How often do we hear people lament on the fact that they lost their job due to corporate downsizing, were sidestepped for a promotion, or were replaced by someone younger, and then wallow in self-doubt not knowing what to do next or where they should focus their efforts? Despite having huge Roladexes, they can’t seem to open doors as easily as they could when they were employed. While these emotions are real, and we all experience them to some degree, I think it’s important to take the time to turn that search inward and discover or uncover one’s hidden strengths and talents that lie just below the surface.
In my case, I knew innately that I wanted to do something totally different from what I had done in the past. I was in search of a new challenge that would provide me with a deeper sense of personal satisfaction and would allow me to help others achieve their dreams. After successfully helping companies build their businesses, shed obsolete product lines, or restructure and take on a new fresh identity, I knew that it was time to use these talents and rebuild my own identity. It was my time now to leverage all the skills I had honed over the past 20 years and create something that could flourish and grow.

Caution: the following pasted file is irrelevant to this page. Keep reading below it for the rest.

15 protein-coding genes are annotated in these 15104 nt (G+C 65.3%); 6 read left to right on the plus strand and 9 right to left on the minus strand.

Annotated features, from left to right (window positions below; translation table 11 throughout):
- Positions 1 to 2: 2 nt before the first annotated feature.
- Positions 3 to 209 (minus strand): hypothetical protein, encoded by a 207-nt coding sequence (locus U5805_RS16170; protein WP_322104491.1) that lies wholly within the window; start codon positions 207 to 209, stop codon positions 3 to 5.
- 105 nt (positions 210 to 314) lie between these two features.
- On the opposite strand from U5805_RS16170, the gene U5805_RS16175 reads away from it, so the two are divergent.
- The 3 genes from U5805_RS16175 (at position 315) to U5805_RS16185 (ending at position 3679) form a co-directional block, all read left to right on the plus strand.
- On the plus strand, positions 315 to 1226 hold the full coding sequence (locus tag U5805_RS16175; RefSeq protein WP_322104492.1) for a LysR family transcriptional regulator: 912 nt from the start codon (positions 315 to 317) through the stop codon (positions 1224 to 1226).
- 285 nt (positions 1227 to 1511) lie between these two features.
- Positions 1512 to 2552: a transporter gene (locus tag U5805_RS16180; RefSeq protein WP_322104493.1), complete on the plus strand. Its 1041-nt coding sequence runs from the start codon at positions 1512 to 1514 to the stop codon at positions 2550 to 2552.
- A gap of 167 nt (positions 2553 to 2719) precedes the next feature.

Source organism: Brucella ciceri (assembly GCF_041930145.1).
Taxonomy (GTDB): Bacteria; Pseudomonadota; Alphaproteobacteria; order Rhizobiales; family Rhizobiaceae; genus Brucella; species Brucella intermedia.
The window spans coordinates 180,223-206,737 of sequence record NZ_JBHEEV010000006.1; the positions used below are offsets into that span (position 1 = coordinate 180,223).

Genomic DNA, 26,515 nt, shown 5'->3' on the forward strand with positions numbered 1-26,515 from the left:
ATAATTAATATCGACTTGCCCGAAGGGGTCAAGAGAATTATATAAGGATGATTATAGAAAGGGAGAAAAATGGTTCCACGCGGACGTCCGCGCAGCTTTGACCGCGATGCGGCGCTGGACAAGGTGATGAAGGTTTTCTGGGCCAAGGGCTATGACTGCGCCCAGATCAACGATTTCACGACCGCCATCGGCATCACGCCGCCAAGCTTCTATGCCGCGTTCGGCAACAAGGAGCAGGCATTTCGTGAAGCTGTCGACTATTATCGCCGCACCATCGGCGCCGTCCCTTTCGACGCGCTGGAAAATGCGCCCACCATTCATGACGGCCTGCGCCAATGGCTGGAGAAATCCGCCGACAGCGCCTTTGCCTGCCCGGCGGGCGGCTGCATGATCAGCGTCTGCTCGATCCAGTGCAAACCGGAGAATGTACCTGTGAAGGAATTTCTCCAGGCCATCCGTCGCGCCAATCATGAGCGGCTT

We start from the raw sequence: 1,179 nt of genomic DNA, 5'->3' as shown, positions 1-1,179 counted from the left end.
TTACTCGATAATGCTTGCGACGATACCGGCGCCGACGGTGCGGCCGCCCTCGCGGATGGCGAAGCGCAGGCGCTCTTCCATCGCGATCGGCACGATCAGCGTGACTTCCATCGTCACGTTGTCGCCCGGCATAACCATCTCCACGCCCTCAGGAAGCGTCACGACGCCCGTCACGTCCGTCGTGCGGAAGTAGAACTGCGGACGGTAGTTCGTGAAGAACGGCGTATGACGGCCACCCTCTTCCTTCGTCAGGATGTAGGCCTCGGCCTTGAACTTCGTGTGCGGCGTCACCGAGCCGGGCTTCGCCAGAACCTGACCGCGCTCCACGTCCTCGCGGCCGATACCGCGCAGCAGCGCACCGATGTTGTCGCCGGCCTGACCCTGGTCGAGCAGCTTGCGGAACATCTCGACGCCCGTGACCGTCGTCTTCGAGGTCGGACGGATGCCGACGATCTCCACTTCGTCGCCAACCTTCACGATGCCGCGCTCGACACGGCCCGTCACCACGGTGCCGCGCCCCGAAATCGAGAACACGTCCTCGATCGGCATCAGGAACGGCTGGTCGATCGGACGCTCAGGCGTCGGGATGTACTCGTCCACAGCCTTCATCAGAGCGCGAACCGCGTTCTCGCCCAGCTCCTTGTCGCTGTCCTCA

After securing a commitment from my former colleagues, illustrator/editor Bruce Arant and art director Jill Abrahamsen, to join my team, I knew that we had a solid foundation to build something powerful. We each have strengths in different areas, but yet share common values and goals that have made our collaboration a strong one from the start.
The response to the article in U.S. 1 has been enormous, and the outpouring of letters, phone calls, and requests for meetings is confirmation that my team and I are on the right path. Your interest in carrying our story is very much appreciated. Thank you for giving us the chance to shine.
President, MLG & Associates
Congratulations to Michele Alperin for her patience in wading through her voluminous notes to craft an article that not only reflects my personality, but also captures the essence of what I am trying to do: inspire and motivate people as they go through the process of career transitions and/or reinventing themselves in mid-life.